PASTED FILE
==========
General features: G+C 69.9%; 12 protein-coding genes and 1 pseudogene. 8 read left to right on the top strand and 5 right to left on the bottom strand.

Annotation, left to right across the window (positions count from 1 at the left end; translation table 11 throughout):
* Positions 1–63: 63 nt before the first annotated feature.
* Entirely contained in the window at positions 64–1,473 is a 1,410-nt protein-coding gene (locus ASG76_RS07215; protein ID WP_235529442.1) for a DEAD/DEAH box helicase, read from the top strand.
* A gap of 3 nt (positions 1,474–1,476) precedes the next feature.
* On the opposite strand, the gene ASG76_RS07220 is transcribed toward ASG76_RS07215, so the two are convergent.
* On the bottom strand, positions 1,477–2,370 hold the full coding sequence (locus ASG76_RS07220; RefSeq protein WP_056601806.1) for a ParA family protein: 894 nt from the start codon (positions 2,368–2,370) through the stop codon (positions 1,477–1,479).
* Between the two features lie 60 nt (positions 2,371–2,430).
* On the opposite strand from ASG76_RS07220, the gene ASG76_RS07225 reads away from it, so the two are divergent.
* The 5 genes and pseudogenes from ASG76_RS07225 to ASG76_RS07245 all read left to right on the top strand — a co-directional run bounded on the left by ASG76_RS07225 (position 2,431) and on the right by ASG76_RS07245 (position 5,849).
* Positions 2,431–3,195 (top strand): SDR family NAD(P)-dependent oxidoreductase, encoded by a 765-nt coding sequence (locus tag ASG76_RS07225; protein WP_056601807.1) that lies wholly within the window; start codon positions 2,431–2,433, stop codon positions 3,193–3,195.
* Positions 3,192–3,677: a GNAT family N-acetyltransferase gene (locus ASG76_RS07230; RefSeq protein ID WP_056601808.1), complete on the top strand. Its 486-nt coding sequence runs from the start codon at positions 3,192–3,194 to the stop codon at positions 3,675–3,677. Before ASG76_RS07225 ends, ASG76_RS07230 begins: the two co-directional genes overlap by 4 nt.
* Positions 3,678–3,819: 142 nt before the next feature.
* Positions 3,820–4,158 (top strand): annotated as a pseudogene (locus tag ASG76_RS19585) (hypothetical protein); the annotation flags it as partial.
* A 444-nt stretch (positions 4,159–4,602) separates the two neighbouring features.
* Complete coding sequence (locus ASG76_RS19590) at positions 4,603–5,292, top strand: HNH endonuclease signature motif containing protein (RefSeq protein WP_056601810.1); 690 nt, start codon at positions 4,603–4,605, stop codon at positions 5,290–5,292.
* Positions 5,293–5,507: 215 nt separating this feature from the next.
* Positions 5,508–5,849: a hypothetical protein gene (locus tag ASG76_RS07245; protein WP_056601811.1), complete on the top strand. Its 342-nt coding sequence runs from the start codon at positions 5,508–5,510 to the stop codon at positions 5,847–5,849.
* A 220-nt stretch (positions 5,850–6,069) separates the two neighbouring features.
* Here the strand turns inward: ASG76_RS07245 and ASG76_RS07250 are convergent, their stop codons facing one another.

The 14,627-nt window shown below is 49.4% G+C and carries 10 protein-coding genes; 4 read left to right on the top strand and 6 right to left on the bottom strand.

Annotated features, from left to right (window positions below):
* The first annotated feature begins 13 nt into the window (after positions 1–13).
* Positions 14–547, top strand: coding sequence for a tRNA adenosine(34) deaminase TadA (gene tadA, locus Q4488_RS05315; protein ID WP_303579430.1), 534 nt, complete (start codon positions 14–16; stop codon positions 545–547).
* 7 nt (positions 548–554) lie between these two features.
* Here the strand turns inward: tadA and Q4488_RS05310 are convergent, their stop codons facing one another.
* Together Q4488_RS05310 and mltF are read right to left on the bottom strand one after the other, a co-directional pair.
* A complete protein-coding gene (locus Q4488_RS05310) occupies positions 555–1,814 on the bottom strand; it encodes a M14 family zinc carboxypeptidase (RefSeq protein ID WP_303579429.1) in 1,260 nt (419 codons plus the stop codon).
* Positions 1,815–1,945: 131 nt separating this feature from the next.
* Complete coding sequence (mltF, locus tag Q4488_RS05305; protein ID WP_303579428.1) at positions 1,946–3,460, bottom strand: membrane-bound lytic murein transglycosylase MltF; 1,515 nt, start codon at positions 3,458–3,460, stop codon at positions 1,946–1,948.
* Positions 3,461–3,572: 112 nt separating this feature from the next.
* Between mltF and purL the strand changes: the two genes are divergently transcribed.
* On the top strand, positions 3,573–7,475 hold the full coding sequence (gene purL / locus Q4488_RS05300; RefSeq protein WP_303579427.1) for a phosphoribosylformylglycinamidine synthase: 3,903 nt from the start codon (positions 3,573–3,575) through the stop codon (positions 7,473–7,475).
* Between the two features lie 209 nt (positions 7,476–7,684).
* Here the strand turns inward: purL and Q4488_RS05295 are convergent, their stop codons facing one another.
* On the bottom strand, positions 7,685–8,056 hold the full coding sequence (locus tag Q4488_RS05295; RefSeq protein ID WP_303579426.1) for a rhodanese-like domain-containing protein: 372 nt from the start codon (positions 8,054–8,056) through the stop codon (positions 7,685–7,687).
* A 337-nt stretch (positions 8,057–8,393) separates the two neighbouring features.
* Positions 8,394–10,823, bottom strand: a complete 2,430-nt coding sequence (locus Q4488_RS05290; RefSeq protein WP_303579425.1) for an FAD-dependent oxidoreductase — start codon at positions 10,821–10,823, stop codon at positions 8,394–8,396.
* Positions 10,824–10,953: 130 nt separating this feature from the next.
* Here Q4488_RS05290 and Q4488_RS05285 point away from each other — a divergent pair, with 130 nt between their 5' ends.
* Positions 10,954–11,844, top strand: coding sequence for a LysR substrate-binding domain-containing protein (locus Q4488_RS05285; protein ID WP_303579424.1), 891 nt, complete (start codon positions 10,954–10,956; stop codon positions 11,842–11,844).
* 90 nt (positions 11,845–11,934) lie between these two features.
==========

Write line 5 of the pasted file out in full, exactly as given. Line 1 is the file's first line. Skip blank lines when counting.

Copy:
* A gap of 3 nt (positions 1,474–1,476) precedes the next feature.